Today: Labour pledges to cut tuition fees to £6,000
Ed Miliband has today announced that the next Labour Government will cut tuition fees from £9,000 to £6,000, and provide additional grants for students from lower and middle income backgrounds. This will be funded by restricting Pension Tax Relief for those on the highest incomes.
Labour will build a country where the next generation can do better than the last, with tuition fees reduced to £6,000, an apprenticeship for every school leaver who gets the basic grades, and smaller class sizes for 5, 6 and 7 year olds.
The current system is bad for students and bad for taxpayers.
- The decision by the Tories and the Lib Dems to increase tuition fees to £9,000 means that the average student will now graduate with £44,000 of debt. And almost three quarters of students will never pay their loan back in full – having tens of thousands of pounds of debt hanging over them for 30 years.
- That’s bad for the public finances, because the taxpayer has to meet the cost of writing off the debt. By 2030-31, the current student fee system is set to add £281 billion to the national debt.
Labour’s better approach is fairer for students…
- Labour will tackle spiralling student debt by cutting the tuition fee cap from £9,000 to £6,000 for all undergraduates from September 2016, and providing additional grants for students from lower-income backgrounds.
- Cutting the tuition fee cap will reduce graduate debt by nearly £9,000. Labour will also increase student grants by £400, so that the full grant increases from around £3,400 to around £3,800, benefiting all students with a household income up to £42,620. More than half of students will benefit.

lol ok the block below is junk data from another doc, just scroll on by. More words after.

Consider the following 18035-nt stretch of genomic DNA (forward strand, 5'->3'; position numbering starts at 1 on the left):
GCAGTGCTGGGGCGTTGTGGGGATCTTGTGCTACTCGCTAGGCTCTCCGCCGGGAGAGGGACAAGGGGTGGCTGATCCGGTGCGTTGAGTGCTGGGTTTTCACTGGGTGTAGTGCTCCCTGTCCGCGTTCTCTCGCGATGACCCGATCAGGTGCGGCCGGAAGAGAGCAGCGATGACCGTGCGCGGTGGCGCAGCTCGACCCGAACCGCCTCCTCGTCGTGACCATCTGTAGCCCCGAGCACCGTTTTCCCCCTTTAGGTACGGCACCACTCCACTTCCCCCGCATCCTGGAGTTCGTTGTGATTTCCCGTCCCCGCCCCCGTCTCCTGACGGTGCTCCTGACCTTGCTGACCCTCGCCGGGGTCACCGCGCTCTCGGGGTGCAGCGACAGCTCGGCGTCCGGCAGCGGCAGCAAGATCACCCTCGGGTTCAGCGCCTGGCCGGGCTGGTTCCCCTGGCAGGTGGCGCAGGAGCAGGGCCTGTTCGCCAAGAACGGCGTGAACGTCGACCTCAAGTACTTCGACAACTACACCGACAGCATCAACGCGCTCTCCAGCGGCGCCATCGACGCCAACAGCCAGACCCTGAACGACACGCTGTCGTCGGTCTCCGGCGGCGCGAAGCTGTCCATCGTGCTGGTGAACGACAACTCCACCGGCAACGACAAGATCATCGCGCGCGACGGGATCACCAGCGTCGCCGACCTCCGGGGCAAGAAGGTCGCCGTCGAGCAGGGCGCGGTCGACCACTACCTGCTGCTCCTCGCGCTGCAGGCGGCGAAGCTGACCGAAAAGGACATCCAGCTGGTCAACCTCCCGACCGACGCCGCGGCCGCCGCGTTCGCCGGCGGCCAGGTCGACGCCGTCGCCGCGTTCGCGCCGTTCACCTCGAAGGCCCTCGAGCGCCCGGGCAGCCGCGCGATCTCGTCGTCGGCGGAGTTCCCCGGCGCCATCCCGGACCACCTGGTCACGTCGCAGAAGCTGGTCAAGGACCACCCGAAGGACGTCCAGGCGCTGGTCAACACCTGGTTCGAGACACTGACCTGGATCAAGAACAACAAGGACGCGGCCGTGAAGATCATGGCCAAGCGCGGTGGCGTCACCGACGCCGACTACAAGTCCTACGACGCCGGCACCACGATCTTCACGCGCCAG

… And because our policy is fully funded, it is fairer to universities and taxpayers too.
- Universities will not lose out because we will increase the teaching grant they receive by around £2.7 billion, the same amount that their fee income falls.
- Our plan will reduce government debt by £40 billion by 2030-31. Over the next Parliament it will mean over £10 billion less debt.
Our pledge will be funded by restricting Pension Tax Relief by £2.9 billion for those on the highest incomes.
- At the moment, people with incomes over £150,000 get tax relief on pension contributions at a rate of 45 per cent – more than twice that of basic rate taxpayers. This means that although they are only the top 1 per cent of taxpayers, they receive 7 per cent of all Pension Tax Relief.
- We will reduce the rate of relief for those with incomes of over £150,000 to 20 per cent – the same as basic rate taxpayers. And we will reduce the annual and lifetime allowances to cap the amount that people can put into their pensions tax free: £30,000 a year, or £1 million across a lifetime. This is far more than most people can ever afford to put into their pension pots.